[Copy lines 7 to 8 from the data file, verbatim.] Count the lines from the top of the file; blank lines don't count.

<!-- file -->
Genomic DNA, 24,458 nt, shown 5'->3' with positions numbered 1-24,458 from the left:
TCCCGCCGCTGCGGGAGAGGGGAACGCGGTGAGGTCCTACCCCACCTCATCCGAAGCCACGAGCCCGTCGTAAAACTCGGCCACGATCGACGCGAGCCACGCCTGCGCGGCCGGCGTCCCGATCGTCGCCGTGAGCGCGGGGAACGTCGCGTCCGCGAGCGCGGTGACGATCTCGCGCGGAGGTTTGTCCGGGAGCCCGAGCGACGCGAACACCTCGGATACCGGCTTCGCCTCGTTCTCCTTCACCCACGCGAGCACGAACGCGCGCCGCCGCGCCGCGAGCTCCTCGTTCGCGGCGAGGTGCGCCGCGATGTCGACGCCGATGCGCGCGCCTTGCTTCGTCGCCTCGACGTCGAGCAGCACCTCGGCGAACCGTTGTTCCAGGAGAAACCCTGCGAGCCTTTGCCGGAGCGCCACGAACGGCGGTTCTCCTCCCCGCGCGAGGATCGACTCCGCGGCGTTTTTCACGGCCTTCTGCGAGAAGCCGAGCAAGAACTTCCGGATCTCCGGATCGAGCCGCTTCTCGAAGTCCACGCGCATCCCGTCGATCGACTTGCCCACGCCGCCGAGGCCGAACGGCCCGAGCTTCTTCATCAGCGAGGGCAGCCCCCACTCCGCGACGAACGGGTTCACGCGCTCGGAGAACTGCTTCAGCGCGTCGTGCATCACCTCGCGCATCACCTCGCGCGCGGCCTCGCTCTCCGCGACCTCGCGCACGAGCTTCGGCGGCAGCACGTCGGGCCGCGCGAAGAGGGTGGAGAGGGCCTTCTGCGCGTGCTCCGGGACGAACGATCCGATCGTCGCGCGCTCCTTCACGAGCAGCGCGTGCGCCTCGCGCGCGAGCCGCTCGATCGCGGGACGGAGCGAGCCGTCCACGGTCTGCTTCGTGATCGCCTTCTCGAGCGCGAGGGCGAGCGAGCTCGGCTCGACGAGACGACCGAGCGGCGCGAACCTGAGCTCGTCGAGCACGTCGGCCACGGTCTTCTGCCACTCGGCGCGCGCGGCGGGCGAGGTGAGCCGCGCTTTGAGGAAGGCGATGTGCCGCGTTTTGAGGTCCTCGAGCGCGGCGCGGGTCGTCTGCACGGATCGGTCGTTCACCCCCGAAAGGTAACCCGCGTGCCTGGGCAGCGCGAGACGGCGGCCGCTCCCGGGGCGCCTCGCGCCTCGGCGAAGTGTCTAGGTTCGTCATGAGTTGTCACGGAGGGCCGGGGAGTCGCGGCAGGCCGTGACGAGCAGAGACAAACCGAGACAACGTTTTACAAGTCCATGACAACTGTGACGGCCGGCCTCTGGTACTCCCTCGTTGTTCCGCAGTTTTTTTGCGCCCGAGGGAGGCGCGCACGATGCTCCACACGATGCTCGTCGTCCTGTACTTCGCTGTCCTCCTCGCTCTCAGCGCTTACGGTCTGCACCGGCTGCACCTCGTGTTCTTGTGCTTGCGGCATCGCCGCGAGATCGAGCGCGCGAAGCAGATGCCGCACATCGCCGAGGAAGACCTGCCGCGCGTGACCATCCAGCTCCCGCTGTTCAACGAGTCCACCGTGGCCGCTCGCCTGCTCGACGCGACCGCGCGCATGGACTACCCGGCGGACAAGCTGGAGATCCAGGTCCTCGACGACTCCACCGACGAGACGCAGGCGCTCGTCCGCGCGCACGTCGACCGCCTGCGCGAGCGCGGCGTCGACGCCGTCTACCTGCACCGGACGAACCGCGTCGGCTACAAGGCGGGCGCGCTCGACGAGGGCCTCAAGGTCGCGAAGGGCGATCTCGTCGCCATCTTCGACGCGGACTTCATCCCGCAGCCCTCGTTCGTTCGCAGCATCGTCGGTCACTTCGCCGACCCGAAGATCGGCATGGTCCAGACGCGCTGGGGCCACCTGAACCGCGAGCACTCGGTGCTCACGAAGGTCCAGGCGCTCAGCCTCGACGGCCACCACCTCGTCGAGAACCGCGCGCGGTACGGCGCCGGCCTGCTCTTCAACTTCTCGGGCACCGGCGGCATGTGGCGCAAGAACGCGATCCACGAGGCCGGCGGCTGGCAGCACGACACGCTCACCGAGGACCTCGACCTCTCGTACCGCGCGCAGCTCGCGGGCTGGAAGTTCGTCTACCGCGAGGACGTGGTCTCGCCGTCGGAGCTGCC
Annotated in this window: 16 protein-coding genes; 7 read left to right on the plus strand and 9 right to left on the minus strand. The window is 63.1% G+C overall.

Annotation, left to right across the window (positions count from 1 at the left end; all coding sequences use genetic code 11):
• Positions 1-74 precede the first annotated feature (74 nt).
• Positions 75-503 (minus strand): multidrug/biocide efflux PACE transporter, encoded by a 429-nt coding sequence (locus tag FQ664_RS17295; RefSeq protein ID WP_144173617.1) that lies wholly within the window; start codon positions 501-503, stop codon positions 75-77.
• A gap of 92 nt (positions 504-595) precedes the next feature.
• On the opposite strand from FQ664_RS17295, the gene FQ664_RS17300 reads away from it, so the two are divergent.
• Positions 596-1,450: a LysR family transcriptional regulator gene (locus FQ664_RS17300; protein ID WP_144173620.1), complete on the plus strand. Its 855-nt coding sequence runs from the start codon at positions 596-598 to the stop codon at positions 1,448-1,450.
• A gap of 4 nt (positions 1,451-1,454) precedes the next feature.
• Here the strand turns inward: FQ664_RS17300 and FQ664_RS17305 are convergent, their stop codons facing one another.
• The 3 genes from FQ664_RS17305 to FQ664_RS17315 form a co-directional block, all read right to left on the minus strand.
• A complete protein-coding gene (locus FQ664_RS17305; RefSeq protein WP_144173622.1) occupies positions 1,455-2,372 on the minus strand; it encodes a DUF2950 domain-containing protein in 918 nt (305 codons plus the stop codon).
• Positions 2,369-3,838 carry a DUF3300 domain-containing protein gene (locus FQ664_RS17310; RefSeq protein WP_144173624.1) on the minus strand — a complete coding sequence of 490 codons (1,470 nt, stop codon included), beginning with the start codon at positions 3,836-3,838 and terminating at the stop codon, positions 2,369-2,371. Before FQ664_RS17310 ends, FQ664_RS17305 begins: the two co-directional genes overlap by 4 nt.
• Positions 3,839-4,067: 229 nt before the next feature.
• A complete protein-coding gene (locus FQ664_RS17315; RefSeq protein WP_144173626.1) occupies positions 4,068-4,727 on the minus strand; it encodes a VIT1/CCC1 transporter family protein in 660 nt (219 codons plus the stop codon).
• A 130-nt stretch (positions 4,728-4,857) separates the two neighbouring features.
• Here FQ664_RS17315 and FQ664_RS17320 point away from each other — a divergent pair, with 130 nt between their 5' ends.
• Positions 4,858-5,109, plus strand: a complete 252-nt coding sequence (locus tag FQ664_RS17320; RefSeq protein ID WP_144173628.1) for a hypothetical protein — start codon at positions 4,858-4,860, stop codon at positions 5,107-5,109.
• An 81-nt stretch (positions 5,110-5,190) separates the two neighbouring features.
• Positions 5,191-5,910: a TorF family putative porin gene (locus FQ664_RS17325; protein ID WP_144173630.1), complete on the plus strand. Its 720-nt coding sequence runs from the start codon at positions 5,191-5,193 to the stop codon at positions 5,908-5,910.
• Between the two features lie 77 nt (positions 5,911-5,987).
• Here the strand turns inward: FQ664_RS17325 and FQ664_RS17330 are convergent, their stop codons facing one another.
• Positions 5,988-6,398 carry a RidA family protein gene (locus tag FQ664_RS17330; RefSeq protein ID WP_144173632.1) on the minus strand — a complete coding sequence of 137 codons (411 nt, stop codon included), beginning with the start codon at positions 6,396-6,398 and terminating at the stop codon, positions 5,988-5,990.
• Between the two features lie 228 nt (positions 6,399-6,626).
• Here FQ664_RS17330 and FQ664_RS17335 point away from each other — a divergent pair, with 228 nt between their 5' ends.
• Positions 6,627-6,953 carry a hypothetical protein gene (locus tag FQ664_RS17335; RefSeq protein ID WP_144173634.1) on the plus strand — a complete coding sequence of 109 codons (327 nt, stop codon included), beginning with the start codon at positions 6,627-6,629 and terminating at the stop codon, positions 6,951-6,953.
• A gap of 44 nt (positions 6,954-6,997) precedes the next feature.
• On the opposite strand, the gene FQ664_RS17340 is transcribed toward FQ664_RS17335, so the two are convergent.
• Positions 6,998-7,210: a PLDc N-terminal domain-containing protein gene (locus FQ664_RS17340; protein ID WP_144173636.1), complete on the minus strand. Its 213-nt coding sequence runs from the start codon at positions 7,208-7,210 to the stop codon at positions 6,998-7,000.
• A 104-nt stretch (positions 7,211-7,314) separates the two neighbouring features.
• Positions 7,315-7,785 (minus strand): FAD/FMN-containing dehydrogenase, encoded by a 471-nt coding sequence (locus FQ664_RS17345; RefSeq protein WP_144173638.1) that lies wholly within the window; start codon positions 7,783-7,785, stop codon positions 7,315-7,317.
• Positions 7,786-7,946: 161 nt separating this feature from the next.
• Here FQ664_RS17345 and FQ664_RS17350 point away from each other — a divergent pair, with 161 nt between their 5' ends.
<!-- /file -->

• A gap of 92 nt (positions 504-595) precedes the next feature.
• On the opposite strand from FQ664_RS17295, the gene FQ664_RS17300 reads away from it, so the two are divergent.